Welcome to St. Gianna Women's Homes

We assist women and their families fleeing domestic violence or who are being coerced into having an abortion. Each family is provided a safe and secure environment to deal with the trauma caused by the abuse, become self-sufficient and learn to develop healthy relationships in the future.

  • Who is St. Gianna?
    Who is St. Gianna?

    St. Gianna Beretta Molla was a modern-day physician and mother who sacrificed her life to save her unborn baby. In 1961, Gianna and her husband Pietro were expecting their fourth child. During her fourth pregnancy, Gianna developed a fibrous tumor on her uterus. Wanting to save the life of her unborn baby at all costs, she chose a more risky procedure, the removal of the fibroma. After the operation, complications continued throughout her pregnancy. Gianna was quite clear about her wishes, expressing to her family, “This time it will be a difficult delivery, and they may have to save one or the other -- I want them to save my baby.” On April 21, 1962, Good Friday of that year, Gianna went to the hospital, where her fourth child, Gianna Emanuela, was successfully delivered via Caesarean section. However, Gianna continued to have severe pain, and died of septic peritonitis one week after the birth. Gianna was beatified by Pope John Paul II on April 24, 1994, and canonized as a saint on May 16, 2004. Her husband Pietro and their last child, Gianna, were present at the canonization ceremony. She is the patron saint of mothers and families.

Our Impact

  • Women Helped Last Year

    35

  • Children Helped Last Year

    44

  • Nights of Housing Last Year

    17992

  • Babies Saved From Abortion Since Opening

    34

Nonprofits and Numbers: How You Can Help

As a dedicated nonprofit supporter, you’ve surely noticed that numbers preoccupy nonprofit leaders. It’s not that your favorite organizations enjoy their absorption with facts and figures. In many cases they have no choice.

Charitable organizations need donations to fund their programs. And they need volunteers like you to help them keep positive social change in motion. To help you help others, we’ve put together a few ideas for how you can take number pressure off nonprofits in your community.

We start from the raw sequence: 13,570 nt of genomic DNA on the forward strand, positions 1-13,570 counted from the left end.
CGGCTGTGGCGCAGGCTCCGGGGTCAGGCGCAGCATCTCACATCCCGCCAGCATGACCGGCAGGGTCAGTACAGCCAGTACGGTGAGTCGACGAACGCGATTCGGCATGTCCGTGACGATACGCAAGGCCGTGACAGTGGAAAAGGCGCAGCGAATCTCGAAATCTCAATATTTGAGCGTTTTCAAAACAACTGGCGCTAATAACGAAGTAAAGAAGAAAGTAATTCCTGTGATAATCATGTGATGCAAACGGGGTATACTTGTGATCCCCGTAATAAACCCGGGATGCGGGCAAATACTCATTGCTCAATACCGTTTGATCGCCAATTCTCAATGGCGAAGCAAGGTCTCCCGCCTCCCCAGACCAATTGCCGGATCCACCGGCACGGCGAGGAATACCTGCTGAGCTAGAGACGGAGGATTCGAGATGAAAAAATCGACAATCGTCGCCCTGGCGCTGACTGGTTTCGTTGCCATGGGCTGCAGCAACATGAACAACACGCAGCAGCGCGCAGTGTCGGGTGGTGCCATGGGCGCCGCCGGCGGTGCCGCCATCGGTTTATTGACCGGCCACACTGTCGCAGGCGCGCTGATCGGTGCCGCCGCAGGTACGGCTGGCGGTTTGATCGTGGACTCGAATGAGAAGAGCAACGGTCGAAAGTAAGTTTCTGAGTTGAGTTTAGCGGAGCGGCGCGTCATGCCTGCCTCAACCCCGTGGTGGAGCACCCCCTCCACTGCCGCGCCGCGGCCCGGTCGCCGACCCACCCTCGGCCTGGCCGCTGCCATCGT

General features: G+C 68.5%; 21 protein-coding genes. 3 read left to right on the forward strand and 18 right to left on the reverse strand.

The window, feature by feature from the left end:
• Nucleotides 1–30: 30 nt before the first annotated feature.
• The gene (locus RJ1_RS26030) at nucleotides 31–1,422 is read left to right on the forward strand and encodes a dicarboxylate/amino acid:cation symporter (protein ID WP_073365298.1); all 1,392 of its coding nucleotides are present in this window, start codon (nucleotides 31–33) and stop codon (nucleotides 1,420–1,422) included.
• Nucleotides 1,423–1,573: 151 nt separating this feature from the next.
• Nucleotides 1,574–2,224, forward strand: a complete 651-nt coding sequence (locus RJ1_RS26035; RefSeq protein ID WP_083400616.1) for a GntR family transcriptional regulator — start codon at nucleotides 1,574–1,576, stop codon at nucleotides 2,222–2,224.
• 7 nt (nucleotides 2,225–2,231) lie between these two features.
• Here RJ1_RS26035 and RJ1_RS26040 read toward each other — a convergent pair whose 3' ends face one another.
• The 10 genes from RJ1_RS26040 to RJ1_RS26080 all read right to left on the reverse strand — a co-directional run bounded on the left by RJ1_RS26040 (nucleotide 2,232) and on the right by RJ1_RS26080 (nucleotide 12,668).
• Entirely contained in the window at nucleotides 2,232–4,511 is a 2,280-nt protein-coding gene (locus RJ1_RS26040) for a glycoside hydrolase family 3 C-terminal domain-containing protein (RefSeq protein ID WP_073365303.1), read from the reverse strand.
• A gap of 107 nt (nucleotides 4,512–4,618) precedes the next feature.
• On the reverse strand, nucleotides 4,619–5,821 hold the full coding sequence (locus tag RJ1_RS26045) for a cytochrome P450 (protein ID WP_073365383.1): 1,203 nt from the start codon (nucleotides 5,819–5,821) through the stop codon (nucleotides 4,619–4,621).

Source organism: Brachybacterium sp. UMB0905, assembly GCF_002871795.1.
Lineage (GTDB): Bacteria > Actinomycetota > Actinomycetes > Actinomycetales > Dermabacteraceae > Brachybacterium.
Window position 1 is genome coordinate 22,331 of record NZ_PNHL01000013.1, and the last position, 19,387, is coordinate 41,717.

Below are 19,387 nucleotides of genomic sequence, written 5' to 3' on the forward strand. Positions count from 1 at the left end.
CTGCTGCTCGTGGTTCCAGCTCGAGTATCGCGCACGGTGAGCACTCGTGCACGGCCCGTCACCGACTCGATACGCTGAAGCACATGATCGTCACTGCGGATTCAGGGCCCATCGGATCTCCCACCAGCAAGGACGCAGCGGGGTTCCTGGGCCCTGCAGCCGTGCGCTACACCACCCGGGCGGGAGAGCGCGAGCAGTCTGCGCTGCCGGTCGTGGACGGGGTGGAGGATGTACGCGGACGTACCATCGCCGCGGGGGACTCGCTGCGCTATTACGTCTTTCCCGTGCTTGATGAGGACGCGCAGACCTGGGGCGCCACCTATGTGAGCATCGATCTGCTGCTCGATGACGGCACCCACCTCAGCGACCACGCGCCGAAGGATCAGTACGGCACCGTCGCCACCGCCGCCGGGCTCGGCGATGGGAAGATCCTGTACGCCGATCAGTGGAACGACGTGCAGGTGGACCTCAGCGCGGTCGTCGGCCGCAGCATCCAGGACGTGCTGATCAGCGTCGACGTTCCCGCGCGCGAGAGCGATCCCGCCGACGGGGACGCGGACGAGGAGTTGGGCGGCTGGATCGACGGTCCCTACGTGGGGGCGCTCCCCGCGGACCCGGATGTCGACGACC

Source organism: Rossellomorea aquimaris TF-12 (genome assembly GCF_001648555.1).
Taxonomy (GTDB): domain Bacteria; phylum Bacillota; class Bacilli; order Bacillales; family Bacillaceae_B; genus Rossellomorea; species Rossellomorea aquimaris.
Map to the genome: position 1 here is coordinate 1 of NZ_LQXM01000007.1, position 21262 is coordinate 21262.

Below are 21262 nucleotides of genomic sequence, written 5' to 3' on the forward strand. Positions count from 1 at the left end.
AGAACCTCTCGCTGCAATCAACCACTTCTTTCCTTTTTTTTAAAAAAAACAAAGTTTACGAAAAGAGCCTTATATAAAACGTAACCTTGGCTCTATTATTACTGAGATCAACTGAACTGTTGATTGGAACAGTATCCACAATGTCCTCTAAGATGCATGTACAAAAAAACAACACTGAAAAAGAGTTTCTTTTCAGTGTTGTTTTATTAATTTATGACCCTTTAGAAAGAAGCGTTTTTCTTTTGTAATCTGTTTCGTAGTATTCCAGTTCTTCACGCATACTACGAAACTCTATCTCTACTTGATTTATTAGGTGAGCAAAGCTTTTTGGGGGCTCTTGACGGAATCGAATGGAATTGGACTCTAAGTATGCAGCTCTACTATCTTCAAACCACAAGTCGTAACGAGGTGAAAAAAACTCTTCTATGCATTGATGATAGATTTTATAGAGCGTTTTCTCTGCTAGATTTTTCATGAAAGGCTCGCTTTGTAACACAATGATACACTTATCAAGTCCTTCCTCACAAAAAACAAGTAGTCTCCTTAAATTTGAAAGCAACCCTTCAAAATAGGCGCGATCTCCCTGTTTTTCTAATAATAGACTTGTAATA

Events that Earn More
There’s a considerable risk involved in hosting a fundraising event. But for most nonprofits it’s a risk worth taking. Fundraisers not only raise much-needed money for charities, they also increase awareness about the good work they’re doing.

But in order for local organizations to get a return on their investment in fundraisers, they need numbers. A good showing at a charitable event will make the difference between a record-setting year and lost revenue. So help your nonprofit get its numbers up. Announce fundraisers you’re attending on Twitter or Facebook and invite friends and followers to join you. Call up your closest pals to see if they’ll come along. Send an email to coworkers spreading the word, and ask them to invite their own friends.

Donation Downpour
Without generous donations, the number of people at charitable events doesn’t matter anyway. Besides the number of attendees at their fundraisers nonprofits worry over the number of donation dollars earned. Friends who decline your invitation to fundraisers might still make a donation. When they say they can’t attend, politely ask if they’d contribute a donation anyway.

Supporters who are willing to stick their neck out and ask for donations from friends are immensely valuable to every nonprofit.

Volunteer Surge
When leaving your house, you probably go through a mental checklist for your keys, your wallet and other must-haves. But when heading out to volunteer, we suggest adding one more thing to your list of essentials: a friend. Your friend may enjoy him or herself enough to become a regular volunteer.

Recruiting volunteers can be a headache for many nonprofits, helping them out by recruiting volunteers on your own will take the weight off your favorite charity’s shoulders.

The number of people attending fundraisers, amounts of dollars raised and the volunteer count doesn’t have to stress your favorite nonprofit. Try out the tips above to give charities some breathing room.

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